The basic idea sounds quite promising.
Steven Soderbergh made a strange thriller movie revolving around the legendary writer Franz Kafka, which stars Jeremy Irons, with Ian Holm as the sinister Dr. Murnau, Armin Mueller-Stahl as a policeman, and Alec Guinness in one of his final roles.
Add to this plenty of dreamy black and white cinematography, some truly beautiful locations in Prague, and a web of sinister events that seem to be ensnaring our hero.
So what exactly went wrong?
The problem is that I’m not sure it actually went wrong. This is a cool and elegant film which seems to be doing exactly what Soderbergh wants it to do. Perhaps the problem is that it is too cool and dispassionate: with Kafka we expect existential dread, and instead, we seem to have ended up with existential unease. Perhaps it is that Jeremy Irons from the very start is too perturbed, too nervous, too fearful of the ordinary events around him and as a result only seems mildly disturbed when he has to deal with the sinister disappearance of a…
Friend? that’s too strong a word. “Work colleague”, perhaps…
Nor, for that matter, does anything that follows evince much stronger reactions, whether it is the dangerous revolutionaries, the sinister Castle no one returns from once they’ve been summoned, nor any of the other plot twists in a complex mystery story that ultimately soars into bizarre, mad scientist territory.
There is an absolutely beautifully staged moment (and I have to say, this is a beautifully made film) when Kafka enters the Castle, and the film subtly shifts from black and white to color (and before the digital revolution made such a transition easy!). And you have to admit the projected images of first, a giant brain, and then a monstrous eye staring at Kafka as he crosses a glass dome, are startling and eerily effective. However, this sequence seems to stray into Terry Gilliam territory, with the same sort of mindless bureaucracy, casual cruelty and utter absurdity found in Brazil (and, in fact, the bungling henchmen who are always squabbling with each other remind me an awful lot of Terry’s ruthlessly incompetent Air Conditioning repairmen).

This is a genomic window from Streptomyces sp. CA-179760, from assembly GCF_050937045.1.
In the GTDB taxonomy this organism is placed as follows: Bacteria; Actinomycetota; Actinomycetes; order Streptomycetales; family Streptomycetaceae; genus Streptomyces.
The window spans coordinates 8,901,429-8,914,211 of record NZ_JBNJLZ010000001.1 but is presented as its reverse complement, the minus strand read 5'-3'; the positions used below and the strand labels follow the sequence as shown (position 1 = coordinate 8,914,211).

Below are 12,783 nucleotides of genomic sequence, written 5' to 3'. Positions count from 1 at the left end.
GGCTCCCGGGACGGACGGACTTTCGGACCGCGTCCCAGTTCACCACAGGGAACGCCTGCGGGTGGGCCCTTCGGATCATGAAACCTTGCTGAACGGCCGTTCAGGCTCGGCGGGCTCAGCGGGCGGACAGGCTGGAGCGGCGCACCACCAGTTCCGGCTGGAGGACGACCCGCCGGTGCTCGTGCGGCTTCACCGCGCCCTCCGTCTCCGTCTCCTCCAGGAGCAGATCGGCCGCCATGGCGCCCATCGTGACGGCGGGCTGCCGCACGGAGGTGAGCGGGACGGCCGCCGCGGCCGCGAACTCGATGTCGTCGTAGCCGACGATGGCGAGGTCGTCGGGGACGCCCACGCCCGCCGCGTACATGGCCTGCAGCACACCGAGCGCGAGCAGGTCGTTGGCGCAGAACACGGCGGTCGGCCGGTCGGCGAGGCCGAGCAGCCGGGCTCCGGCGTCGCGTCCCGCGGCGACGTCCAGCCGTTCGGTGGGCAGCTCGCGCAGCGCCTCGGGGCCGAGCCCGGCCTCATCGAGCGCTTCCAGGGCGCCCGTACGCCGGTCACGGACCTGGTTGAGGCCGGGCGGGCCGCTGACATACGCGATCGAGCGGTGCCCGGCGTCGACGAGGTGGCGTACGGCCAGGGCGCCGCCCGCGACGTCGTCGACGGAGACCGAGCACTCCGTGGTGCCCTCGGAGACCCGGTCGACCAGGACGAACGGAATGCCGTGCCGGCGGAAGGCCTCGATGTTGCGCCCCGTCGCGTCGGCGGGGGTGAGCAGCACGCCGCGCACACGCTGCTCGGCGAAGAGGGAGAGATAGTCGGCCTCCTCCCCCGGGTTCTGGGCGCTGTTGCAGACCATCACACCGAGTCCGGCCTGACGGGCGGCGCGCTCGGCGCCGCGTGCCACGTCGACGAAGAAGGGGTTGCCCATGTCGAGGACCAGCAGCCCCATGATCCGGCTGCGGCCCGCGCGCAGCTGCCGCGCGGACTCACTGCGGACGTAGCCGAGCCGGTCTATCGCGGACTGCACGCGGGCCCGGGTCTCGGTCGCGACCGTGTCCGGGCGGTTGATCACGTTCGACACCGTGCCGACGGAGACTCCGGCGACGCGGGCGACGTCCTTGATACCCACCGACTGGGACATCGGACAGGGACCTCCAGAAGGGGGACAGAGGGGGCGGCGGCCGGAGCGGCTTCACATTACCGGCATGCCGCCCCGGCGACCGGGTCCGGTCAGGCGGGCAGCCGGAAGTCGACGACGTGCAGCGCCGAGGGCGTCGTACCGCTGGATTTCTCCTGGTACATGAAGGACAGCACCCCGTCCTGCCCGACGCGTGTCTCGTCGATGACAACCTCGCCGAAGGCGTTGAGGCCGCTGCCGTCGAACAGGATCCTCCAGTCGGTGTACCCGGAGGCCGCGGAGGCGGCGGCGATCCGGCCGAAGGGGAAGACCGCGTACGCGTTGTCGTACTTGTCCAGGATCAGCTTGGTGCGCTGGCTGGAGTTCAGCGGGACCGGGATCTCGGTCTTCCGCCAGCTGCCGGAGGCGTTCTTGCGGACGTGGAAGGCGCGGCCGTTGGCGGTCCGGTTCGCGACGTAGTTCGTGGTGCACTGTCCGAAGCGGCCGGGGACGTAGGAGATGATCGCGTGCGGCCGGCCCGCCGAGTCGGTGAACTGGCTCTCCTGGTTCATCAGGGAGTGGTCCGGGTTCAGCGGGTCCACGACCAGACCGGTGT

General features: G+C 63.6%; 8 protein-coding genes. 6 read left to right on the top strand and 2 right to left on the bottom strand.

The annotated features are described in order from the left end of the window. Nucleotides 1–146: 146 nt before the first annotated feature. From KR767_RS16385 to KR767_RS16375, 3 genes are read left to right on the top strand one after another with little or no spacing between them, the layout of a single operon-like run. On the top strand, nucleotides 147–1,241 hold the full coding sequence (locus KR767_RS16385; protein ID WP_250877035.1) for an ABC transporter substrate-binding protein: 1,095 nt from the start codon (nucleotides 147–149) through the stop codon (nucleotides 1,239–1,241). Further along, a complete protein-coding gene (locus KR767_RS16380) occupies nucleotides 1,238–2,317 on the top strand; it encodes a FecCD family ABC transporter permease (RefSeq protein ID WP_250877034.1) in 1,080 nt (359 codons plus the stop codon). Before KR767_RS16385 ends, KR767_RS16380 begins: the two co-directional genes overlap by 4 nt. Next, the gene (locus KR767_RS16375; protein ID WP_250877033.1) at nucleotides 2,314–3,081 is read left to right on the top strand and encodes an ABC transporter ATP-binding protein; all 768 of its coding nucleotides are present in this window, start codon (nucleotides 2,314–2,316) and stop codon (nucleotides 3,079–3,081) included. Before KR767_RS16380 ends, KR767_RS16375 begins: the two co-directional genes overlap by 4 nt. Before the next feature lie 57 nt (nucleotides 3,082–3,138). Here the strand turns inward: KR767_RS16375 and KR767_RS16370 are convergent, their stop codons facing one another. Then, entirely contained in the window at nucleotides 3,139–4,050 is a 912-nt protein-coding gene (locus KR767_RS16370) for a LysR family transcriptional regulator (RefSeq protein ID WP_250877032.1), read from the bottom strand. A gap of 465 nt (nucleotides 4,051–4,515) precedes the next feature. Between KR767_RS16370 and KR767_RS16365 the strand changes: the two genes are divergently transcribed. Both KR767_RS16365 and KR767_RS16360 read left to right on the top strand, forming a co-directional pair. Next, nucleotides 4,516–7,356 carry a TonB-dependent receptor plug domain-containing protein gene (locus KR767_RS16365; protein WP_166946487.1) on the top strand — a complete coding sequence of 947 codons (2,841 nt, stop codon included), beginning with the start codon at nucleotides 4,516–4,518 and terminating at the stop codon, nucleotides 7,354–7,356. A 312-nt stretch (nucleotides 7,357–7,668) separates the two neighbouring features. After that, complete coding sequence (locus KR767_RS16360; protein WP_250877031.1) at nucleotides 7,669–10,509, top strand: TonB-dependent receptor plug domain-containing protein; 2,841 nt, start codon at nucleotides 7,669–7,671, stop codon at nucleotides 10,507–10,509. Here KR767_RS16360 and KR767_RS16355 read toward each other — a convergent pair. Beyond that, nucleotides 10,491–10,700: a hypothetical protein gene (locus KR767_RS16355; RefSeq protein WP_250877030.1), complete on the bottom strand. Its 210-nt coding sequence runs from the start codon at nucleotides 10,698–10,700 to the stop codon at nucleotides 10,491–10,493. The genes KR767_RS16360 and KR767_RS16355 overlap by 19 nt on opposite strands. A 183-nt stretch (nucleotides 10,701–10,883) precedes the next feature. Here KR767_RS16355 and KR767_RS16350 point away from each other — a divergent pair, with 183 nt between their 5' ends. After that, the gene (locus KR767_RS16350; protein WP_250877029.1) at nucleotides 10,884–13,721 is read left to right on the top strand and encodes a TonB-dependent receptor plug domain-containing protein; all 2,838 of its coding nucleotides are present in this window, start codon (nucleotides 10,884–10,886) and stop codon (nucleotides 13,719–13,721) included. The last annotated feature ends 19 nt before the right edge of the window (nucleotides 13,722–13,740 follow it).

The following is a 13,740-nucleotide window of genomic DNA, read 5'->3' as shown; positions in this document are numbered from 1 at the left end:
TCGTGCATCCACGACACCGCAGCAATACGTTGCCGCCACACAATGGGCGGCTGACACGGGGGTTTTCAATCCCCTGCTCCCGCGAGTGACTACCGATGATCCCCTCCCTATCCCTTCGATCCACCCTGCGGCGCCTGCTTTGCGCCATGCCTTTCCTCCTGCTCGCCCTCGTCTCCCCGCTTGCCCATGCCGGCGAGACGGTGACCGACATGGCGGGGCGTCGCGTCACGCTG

I have to give Soderbergh a lot of credit, though: here we have a director who started out as an Indie darling and successfully carved out a career making big Hollywood blockbusters — but who took the time out to make a few eccentric and somewhat risky films along the way, like Schizopolis, Bubble, Solaris, and, of course this one. He has also given even his big films a distinctive, non-commercial style that focuses on his cast, and not on the big set pieces.
You just don’t see outside of the Indie world these days.
Kafka is not a particularly bad film. It just never manages to be what it needed to be — and, let’s face it, never gives us any reason to start asking whether what we are seeing is all in Kafka’s mind — a question that is at the heart of the persecution, oppression and paranoia in all of Kafka’s work.
Mind you, no one else who’s tried to adapt Kafka seems to have done much better: even Orson Welles never tried to put that subjective uncertainty into his version of The Trial.
But, despite its flaws and despite its failure to reach the sense of dread it should have achieved. Kafka is still worth seeing for those who appreciate more artistic films — and for those who are fans of Steven Soderbergh.
Or Jeremy Irons. Or Alec Guinness.
Or of Franz Kafka, himself.